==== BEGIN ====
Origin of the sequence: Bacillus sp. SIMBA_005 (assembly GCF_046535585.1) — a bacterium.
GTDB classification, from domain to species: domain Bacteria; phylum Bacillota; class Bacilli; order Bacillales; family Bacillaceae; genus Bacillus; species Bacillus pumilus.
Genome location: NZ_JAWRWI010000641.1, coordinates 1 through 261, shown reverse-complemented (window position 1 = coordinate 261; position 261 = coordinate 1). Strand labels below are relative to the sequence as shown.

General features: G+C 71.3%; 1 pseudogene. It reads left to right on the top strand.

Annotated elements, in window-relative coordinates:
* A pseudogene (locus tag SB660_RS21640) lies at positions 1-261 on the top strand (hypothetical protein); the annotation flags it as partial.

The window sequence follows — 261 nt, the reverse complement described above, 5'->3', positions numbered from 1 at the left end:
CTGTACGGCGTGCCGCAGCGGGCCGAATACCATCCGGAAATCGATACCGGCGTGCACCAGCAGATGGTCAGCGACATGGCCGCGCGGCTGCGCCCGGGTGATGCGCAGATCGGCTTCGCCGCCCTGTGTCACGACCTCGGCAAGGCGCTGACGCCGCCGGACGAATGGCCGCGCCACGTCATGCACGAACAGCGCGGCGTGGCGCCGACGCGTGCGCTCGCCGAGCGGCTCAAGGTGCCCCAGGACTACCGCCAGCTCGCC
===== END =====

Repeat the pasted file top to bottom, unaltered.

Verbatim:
Origin of the sequence: Bacillus sp. SIMBA_005 (assembly GCF_046535585.1) — a bacterium.
GTDB classification, from domain to species: domain Bacteria; phylum Bacillota; class Bacilli; order Bacillales; family Bacillaceae; genus Bacillus; species Bacillus pumilus.
Genome location: NZ_JAWRWI010000641.1, coordinates 1 through 261, shown reverse-complemented (window position 1 = coordinate 261; position 261 = coordinate 1). Strand labels below are relative to the sequence as shown.

General features: G+C 71.3%; 1 pseudogene. It reads left to right on the top strand.

Annotated elements, in window-relative coordinates:
* A pseudogene (locus tag SB660_RS21640) lies at positions 1-261 on the top strand (hypothetical protein); the annotation flags it as partial.

The window sequence follows — 261 nt, the reverse complement described above, 5'->3', positions numbered from 1 at the left end:
CTGTACGGCGTGCCGCAGCGGGCCGAATACCATCCGGAAATCGATACCGGCGTGCACCAGCAGATGGTCAGCGACATGGCCGCGCGGCTGCGCCCGGGTGATGCGCAGATCGGCTTCGCCGCCCTGTGTCACGACCTCGGCAAGGCGCTGACGCCGCCGGACGAATGGCCGCGCCACGTCATGCACGAACAGCGCGGCGTGGCGCCGACGCGTGCGCTCGCCGAGCGGCTCAAGGTGCCCCAGGACTACCGCCAGCTCGCC